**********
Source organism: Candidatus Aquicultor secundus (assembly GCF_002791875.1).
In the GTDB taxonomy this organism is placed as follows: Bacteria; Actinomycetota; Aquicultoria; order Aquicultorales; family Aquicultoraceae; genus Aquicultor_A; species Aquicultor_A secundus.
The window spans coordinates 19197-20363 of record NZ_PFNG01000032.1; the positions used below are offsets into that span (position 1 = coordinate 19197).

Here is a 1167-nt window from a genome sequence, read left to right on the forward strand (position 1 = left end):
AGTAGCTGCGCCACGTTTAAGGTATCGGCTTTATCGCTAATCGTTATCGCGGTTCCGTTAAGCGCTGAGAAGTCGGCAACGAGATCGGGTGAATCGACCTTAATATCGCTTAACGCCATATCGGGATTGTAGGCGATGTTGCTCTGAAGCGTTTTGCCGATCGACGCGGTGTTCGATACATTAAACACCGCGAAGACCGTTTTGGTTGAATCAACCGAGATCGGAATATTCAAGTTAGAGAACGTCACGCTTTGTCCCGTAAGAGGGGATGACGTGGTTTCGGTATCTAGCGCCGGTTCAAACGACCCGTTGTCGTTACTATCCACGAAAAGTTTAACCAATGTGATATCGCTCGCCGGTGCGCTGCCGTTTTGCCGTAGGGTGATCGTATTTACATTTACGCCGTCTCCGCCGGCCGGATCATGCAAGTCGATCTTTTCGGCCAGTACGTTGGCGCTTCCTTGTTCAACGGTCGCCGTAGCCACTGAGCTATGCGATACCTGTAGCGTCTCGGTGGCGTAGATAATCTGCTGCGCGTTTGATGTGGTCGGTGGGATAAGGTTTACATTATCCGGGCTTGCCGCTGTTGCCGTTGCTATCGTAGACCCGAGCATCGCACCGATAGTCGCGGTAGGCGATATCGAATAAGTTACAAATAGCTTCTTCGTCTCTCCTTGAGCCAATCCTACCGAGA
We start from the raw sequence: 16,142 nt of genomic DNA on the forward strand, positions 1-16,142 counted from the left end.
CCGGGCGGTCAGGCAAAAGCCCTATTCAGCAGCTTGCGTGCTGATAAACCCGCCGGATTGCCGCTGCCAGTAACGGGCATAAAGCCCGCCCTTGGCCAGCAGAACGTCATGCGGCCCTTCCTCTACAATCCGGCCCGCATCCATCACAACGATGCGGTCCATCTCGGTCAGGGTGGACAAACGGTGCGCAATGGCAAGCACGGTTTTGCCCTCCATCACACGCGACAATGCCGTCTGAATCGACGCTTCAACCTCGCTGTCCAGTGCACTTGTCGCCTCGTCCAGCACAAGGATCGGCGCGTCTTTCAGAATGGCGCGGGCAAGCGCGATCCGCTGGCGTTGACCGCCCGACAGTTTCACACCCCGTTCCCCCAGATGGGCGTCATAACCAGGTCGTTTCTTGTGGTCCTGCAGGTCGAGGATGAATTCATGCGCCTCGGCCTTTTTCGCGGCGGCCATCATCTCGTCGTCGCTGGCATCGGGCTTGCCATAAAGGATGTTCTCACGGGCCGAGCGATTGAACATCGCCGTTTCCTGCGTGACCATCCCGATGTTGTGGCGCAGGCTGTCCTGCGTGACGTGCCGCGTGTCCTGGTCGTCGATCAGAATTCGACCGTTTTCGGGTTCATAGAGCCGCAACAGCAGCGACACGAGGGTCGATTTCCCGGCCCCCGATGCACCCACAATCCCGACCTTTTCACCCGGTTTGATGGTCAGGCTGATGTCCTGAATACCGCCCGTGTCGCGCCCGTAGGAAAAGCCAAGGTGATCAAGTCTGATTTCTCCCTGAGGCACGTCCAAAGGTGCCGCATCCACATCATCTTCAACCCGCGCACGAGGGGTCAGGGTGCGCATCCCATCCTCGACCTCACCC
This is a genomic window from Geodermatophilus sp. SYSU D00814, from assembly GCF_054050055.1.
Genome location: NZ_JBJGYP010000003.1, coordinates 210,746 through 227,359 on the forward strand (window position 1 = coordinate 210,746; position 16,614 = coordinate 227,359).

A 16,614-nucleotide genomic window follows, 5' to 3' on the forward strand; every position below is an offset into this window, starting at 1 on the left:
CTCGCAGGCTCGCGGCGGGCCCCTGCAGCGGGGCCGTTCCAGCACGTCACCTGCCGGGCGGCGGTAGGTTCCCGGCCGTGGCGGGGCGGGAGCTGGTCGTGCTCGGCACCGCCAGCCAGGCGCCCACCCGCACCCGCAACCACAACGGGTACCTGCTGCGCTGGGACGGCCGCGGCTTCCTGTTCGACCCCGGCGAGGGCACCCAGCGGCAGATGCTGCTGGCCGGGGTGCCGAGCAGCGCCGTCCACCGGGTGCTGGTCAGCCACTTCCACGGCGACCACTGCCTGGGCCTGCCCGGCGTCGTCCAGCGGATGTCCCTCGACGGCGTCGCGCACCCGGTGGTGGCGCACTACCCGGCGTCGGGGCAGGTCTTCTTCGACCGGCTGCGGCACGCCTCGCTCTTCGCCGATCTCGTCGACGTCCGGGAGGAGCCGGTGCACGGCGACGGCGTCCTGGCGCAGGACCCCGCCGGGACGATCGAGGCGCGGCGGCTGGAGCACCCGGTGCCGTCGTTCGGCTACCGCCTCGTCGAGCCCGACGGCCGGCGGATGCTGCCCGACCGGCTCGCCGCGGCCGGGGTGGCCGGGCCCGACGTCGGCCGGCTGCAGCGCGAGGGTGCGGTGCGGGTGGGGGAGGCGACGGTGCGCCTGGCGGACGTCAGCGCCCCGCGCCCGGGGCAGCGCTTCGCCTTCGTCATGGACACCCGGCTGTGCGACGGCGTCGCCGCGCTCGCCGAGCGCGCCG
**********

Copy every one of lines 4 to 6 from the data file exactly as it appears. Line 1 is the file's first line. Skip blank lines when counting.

Here is a 1167-nt window from a genome sequence, read left to right on the forward strand (position 1 = left end):
AGTAGCTGCGCCACGTTTAAGGTATCGGCTTTATCGCTAATCGTTATCGCGGTTCCGTTAAGCGCTGAGAAGTCGGCAACGAGATCGGGTGAATCGACCTTAATATCGCTTAACGCCATATCGGGATTGTAGGCGATGTTGCTCTGAAGCGTTTTGCCGATCGACGCGGTGTTCGATACATTAAACACCGCGAAGACCGTTTTGGTTGAATCAACCGAGATCGGAATATTCAAGTTAGAGAACGTCACGCTTTGTCCCGTAAGAGGGGATGACGTGGTTTCGGTATCTAGCGCCGGTTCAAACGACCCGTTGTCGTTACTATCCACGAAAAGTTTAACCAATGTGATATCGCTCGCCGGTGCGCTGCCGTTTTGCCGTAGGGTGATCGTATTTACATTTACGCCGTCTCCGCCGGCCGGATCATGCAAGTCGATCTTTTCGGCCAGTACGTTGGCGCTTCCTTGTTCAACGGTCGCCGTAGCCACTGAGCTATGCGATACCTGTAGCGTCTCGGTGGCGTAGATAATCTGCTGCGCGTTTGATGTGGTCGGTGGGATAAGGTTTACATTATCCGGGCTTGCCGCTGTTGCCGTTGCTATCGTAGACCCGAGCATCGCACCGATAGTCGCGGTAGGCGATATCGAATAAGTTACAAATAGCTTCTTCGTCTCTCCTTGAGCCAATCCTACCGAGA
We start from the raw sequence: 16,142 nt of genomic DNA on the forward strand, positions 1-16,142 counted from the left end.